Coalition forces in Iraq are now able to communicate more effectively among themselves and with the Iraqi people thanks to ‘coalition chat line’ software that uses ‘instant messaging’ techniques.
A working group led by Chris Hillenbrand, the US Office of Naval Research’s (ONR) science advisor at the Naval European Command, developed the system by modifying a program that the Mitre Corporation had developed.
They used the Mitre program, called TRIM (or trans-lingual instant messaging) in conjunction with a machine-translation engine from Logomedia Corporation that they then integrated with other commercial IT hardware.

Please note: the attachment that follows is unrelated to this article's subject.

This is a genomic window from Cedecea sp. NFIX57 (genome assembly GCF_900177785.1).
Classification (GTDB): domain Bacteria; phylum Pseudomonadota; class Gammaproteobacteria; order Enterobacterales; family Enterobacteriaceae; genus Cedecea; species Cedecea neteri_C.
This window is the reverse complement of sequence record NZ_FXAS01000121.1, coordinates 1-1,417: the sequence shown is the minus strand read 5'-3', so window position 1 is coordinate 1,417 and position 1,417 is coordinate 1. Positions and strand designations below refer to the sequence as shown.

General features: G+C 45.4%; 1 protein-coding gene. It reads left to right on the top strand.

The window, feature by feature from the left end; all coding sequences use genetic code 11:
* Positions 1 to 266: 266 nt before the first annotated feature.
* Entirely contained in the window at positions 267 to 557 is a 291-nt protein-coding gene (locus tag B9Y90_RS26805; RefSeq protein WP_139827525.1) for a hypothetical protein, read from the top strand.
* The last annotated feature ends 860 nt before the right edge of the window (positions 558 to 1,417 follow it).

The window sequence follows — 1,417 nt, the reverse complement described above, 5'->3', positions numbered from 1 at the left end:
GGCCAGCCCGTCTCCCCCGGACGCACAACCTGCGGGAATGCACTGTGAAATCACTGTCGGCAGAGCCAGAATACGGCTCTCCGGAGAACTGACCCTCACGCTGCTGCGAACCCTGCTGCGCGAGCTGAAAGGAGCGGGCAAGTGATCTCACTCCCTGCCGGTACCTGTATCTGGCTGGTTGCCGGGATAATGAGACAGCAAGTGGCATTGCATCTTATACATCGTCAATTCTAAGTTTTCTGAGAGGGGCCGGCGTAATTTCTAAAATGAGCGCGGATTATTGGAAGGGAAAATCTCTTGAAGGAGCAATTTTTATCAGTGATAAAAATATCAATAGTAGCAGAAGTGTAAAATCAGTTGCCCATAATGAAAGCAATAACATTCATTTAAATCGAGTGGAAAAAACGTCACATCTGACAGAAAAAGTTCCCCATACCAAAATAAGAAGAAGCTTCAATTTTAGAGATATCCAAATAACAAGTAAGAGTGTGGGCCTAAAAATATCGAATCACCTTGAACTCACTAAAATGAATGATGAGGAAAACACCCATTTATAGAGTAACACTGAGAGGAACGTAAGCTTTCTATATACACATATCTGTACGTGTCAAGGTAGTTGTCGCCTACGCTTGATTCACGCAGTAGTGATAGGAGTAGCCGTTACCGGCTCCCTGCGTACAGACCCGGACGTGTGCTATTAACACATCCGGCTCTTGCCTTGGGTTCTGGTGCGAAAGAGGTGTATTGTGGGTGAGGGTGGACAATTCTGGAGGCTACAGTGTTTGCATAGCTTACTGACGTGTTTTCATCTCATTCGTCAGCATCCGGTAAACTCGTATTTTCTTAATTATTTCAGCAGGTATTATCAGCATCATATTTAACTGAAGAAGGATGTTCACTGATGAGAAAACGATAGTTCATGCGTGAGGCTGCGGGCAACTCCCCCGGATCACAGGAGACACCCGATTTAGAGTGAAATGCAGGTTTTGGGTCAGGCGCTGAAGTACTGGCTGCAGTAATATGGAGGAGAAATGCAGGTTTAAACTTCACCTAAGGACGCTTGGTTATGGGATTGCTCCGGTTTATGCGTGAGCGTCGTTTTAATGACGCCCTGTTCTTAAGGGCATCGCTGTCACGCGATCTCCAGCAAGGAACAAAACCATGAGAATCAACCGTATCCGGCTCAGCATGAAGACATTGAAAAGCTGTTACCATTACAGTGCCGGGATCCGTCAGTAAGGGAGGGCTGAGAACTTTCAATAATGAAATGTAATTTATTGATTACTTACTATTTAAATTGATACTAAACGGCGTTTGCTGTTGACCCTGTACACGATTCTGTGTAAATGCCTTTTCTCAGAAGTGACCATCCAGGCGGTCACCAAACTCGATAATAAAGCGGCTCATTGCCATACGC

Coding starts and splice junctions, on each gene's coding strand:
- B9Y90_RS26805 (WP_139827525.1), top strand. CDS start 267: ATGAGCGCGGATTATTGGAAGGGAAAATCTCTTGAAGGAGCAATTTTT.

In November 2003, Hillenbrand and his team took 10 notebook computers loaded with the chat line software program to Iraq. Over four days, they installed it at the US-allied Multi-National Division (MND) headquarters at Al Hilla, a site run by a Polish unit at Karbala, a Spanish operation in Ad Diwaniyah and for a Ukrainian brigade at Al Kut. The Ukrainians were also able to use Cyrillic character sets with the chat line.
The chat line capability proved so popular that the US-allied Multi-National Division (MND) then installed it on more than 200 computers.
The team now is responding to requests for the chat line capability from the US senior army commander in Iraq, Lt. Gen. Ricardo Sanchez and the British commander in southern Iraq.